At the beginning of the twentieth century, air travel was seen as a semi-miraculous feat of modern technology. Fast forward to today, when we accept as a given that it's possible to hop on a plane and emerge on the other side of the continent only a few hours later.

In just over a hundred years, flying went from being unfathomable to unremarkable, and now, to judge by the flood of passenger complaints, nearly unbearable. Long security lines, longer  flight delays, cramped seats, bad food: it's no surprise that air travel is bread and butter material for stand-up comics.

What is surprising is that persistent customer dissatisfaction hasn't posed much of a threat to the airline industry. In 2015, low fuel costs and record highs in passenger traffic added up to airlines' most profitable year ever.

The irony is that other sectors of the travel industry have been upended by disruptive new firms. Airlines are enjoying profitability at the same time that taxi and rental car companies are facing an existential crisis.

Disruption: Easier Said Than Done

Uber became the world's two most valuable startups by transforming the market for ground transportation. Why hasn't the same happened with air travel?

It's not for lack of trying. There are a number of companies looking to change the way we travel long distances.

On one end of the spectrum are ambitious projects like the hyperloop that have the potential to replace air travel altogether. And on the other end are less glamorous but arguably more revolutionary companies that are rethinking existing service models. 

Ryanair and Spirit Airlines are two examples of carriers that have shaken up the industry with ultra-economy airfares. In some ways, they're like uberPool at 30,000 feet.

However, most of the "Uber for air travel" hype has been bestowed on startups focused on private jet booking.

"Uber for [blank]" is a common shorthand for any tech-enabled, on-demand service, but it's potentially misleading when applied to air travel. We're still a long way away from a world in which we arrange cross-country flights as seamlessly and affordably as we arrange a ride across town.

 What's more, there are good reasons to believe we'll never get there.

Missing the Point

The need for on-demand air travel simply isn't as widespread as it is for ground transportation. The vast majority of flights are booked weeks in advance. After all, planning a vacation or a business trip requires more time than catching a cab.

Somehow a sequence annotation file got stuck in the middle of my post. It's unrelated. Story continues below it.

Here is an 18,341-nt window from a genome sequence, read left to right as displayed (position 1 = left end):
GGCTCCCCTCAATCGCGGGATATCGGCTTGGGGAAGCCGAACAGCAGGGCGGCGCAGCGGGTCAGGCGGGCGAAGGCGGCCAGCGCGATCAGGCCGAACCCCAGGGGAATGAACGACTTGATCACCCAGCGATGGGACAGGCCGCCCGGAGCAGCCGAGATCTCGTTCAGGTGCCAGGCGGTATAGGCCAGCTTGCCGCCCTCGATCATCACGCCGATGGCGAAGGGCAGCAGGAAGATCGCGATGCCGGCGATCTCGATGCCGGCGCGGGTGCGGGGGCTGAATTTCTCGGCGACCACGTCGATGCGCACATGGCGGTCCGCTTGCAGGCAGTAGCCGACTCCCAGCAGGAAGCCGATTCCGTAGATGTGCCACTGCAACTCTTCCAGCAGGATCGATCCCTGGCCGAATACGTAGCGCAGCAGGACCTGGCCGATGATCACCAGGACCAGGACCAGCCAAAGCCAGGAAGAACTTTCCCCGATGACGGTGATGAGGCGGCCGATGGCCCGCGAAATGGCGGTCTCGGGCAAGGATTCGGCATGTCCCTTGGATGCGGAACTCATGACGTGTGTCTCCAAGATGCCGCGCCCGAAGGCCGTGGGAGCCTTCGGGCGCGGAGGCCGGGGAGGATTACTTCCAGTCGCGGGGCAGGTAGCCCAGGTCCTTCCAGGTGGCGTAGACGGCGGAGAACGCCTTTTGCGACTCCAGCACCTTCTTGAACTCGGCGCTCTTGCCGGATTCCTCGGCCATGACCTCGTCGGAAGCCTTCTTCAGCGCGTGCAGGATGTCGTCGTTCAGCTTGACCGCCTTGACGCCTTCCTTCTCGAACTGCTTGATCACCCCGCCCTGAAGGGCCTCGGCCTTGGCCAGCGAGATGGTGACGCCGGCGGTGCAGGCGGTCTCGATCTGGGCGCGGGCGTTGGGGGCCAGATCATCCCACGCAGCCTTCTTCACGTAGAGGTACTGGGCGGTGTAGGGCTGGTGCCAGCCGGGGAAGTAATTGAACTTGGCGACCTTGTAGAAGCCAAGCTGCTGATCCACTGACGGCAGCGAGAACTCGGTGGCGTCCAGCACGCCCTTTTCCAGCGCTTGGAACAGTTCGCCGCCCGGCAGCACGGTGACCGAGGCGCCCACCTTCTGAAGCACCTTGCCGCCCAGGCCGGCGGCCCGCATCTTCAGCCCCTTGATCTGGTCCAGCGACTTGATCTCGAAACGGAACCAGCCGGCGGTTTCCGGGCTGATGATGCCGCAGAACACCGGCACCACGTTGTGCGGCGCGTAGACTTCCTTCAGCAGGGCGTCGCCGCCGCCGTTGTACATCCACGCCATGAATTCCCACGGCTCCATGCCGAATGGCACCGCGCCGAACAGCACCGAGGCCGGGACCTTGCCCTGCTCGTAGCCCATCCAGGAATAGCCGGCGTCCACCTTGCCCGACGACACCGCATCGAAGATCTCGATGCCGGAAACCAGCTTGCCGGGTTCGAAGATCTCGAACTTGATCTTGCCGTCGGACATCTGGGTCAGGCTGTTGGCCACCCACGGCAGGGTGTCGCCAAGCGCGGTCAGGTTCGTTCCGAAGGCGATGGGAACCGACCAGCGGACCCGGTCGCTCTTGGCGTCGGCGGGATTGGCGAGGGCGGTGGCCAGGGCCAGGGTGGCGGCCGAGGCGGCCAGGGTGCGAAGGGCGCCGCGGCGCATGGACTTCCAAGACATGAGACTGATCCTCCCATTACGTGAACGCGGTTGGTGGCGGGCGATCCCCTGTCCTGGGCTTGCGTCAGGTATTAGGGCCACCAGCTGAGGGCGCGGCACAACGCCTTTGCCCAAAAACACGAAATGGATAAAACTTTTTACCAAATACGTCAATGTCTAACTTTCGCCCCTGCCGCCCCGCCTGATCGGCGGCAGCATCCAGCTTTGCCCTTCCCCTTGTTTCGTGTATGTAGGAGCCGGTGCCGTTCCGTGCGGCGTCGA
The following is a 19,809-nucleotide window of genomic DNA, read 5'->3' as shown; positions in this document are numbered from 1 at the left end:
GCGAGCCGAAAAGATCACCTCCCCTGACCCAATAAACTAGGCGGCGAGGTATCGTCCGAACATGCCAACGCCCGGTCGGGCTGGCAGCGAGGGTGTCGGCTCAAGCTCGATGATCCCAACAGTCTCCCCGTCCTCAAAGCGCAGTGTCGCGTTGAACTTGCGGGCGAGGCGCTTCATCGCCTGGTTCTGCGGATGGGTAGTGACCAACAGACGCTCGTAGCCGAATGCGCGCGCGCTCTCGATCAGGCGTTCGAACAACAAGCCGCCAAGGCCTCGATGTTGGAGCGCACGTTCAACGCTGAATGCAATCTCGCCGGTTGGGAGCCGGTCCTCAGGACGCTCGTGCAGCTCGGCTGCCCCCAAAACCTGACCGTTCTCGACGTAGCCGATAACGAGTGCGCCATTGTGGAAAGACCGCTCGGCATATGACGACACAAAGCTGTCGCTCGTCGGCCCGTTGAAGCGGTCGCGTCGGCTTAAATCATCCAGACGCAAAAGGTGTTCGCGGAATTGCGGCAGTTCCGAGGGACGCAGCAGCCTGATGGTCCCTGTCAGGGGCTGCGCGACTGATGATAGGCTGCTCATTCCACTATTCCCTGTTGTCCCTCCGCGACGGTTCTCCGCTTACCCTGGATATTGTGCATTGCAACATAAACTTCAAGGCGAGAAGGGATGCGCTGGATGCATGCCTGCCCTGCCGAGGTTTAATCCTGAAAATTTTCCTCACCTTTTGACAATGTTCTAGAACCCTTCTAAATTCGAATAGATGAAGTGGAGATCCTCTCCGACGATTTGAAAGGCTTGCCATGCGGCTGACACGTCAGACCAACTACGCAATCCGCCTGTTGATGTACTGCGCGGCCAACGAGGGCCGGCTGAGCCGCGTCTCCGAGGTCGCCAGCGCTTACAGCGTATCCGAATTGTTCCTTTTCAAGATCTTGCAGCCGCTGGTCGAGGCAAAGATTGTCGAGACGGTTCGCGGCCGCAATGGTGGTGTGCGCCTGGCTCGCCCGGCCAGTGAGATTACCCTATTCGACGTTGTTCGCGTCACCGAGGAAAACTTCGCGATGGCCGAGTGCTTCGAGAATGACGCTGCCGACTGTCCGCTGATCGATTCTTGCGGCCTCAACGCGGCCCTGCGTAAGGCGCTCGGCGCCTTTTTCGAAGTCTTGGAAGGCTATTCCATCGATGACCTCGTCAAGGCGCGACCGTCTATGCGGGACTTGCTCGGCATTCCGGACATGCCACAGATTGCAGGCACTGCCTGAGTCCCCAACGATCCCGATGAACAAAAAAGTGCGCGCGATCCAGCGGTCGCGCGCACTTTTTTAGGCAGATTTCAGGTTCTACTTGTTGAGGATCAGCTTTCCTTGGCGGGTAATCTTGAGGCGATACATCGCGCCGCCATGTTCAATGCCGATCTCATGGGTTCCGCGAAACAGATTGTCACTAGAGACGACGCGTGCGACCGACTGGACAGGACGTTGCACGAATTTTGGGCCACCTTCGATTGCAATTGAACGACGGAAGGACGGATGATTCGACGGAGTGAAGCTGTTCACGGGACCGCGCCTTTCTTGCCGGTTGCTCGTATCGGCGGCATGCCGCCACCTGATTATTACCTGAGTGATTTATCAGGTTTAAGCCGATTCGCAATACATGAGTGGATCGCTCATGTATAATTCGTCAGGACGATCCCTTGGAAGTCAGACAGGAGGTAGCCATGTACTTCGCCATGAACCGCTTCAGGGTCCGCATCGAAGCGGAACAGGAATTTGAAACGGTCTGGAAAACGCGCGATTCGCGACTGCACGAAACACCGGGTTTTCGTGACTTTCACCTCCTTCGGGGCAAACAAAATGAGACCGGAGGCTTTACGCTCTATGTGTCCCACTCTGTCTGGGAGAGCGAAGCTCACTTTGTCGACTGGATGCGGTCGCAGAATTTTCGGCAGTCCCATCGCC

There is a small segment of corporate travelers who require day-of flight options, but they're already well-served by the bevy of new private jet rental services, not to mention abundant commercial options. 

Booking a flight last-minute isn't cheap. Airfares are lowest around 50 days before the date of departure and begin to spike two weeks out. Airlines have gotten incredibly sophisticated about managing their inventory, meaning there's not an untapped supply of seats waiting to be snapped up on the cheap.

Private jets won't change this calculus. There are fewer than 20,000 private jets registered in the United States, and most of these are small, single-prop planes with limited range. In terms of excess capacity that could be brought to market through new booking technology, this represents a drop in the bucket. It's a very different situation from ride-sharing, which allows millions of cars on the road to be used as de-facto taxis.

What Next?

The real disruption is likely to come from low-cost commercial carriers. Analysis from Rocketrip (where I'm founder and CEO), a company that incentivizes employees to spend less on their business trips by letting them keep half of what they save, found that travelers who flew a low-cost carrier spent 33% less.

For millions of loyal users, Uber's appeal is that it's more accessible and more affordable than traditional taxis and black cars. An "Uber for Air Travel" that relies on private jets might offer improved comfort, but can't compete on what matters most: convenience or cost.